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Clockwise, from top left: Palm Foleo, Motorola Atrix with Lapdock, Samsung Dex and Microsoft's Continuum

One of the more interesting accessories that Samsung introduced alongside its Galaxy S8 is something called the Dex — a small docking station that turns the new smartphone into a computer by connecting it to a monitor and keyboard. When plugged into display, Dex is capable of running multiple apps, including mobile versions of Office in resizable windows. But while it can render desktop pages in its browser, it can't do Flash.

Why it matters: While it makes theoretical sense to have a single device that can be a smartphone and then turn into a full-fledged computer as needed. In practice, such efforts have rarely been enough of a computer for those that really need one. If anyone ever gets it right, they could grab a nice chunk of the phone and computer market.

Some of the other devices that have tried:

  1. Palm Foleo (2007) - never shippedOn introducing it, Palm and Treo creator Jeff Hawkins called it the best idea he'd ever had. But the device, which turned a Treo into a computer, was canceled before it ever shipped.
  2. Motorola Atrix with Lapdock (2011) - very limited appealMotorola was the first to try the phone/laptop combo in the era of the modern smartphone, introducing the lapdock accessory alongside the Motorola Atrix, one of the early 4G phones. As others before and after it, the main issue was the fact that it couldn't really replace a PC in terms of either the breadth of software or performance.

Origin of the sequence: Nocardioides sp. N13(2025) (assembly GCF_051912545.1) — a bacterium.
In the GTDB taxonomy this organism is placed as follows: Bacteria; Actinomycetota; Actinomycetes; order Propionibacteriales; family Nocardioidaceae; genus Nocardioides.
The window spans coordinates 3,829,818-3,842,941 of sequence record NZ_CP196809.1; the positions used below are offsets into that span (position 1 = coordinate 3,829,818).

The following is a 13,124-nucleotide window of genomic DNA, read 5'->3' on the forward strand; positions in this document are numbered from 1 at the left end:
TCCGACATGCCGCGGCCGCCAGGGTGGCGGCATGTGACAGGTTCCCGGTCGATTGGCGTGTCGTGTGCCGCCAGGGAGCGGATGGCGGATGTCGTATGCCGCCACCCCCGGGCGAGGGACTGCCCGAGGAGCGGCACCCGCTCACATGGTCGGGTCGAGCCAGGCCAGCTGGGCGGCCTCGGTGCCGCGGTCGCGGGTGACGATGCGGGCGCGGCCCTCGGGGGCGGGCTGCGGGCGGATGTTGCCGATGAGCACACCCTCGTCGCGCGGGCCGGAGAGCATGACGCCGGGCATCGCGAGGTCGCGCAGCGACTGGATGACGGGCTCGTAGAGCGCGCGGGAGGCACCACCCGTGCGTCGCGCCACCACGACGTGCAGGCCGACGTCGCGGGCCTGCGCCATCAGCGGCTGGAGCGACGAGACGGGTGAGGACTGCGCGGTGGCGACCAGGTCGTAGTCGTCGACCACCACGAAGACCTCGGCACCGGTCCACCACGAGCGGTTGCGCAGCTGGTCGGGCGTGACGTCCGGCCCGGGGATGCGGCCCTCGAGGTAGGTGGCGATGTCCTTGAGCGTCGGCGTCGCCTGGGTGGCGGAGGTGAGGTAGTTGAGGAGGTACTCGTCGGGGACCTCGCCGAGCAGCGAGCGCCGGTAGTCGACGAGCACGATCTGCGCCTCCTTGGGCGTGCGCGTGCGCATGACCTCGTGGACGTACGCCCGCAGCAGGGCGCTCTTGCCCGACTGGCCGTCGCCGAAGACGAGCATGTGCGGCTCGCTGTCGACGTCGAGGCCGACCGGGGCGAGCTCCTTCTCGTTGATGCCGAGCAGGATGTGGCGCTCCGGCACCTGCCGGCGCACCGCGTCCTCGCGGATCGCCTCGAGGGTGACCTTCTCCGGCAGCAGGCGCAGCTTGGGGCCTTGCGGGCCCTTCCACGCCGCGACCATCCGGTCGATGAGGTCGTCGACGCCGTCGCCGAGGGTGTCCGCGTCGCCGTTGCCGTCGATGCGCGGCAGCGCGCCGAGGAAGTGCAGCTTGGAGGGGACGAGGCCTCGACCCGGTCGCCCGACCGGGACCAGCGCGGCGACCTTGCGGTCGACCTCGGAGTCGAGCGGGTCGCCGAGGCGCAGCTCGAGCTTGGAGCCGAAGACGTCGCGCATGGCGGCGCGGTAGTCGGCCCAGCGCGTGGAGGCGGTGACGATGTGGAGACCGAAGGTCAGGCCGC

3. Microsoft Continuum (2015-present) - yet to prove itselfThis one is actually still around, but you need a Windows Phone to use it. With Windows 10, Microsoft opened the door for phones to become a Windows PC just by plugging the phone into a mouse and keyboard. The catch here is only new-style apps built for Windows 8 or later would run. And you had to use a Windows Phone.

Go deeper

Updated 7 hours ago - Politics & Policy

Coronavirus dashboard

Illustration: Sarah Grillo/Axios

  1. Health: Large coronavirus outbreaks leading to high death rates — Coronavirus cases are at an all-time high ahead of Election Day — U.S. tops 88,000 COVID-19 cases, setting new single-day record.
  2. Politics: States beg for Warp Speed billions.
  3. World: Taiwan reaches a record 200 days with no local coronavirus cases.
  4. 🎧Podcast: The vaccine race turns toward nationalism.

Technical glitch in Facebook's ad tools creates political firestorm

Facebook CEO Mark Zuckerberg. Photo: SOPA Images / Contributor

Facebook said late Thursday that a mix of "technical problems" and confusion among advertisers around its new political ad ban rules caused issues affecting ad campaigns of both parties.

Why it matters: A report out Thursday morning suggested the ad tools were causing campaign ads, even those that adhered to Facebook's new rules, to be paused. Very quickly, political campaigners began asserting the tech giant was enforcing policies in a way that was biased against their campaigns.

8 hours ago - Health

States beg for Warp Speed billions

A COVID-19 drive-thru testing center yesterday at Hard Rock Stadium in Miami Gardens. Photo: David Santiago/Miami Herald via AP

Operation Warp Speed has an Achilles' heel: States need billions to distribute vaccines — and many say they don't have the cash.

Why it matters: The first emergency use authorization could come as soon as next month, but vaccines require funding for workers, shipping and handling, and for reserving spaces for vaccination sites.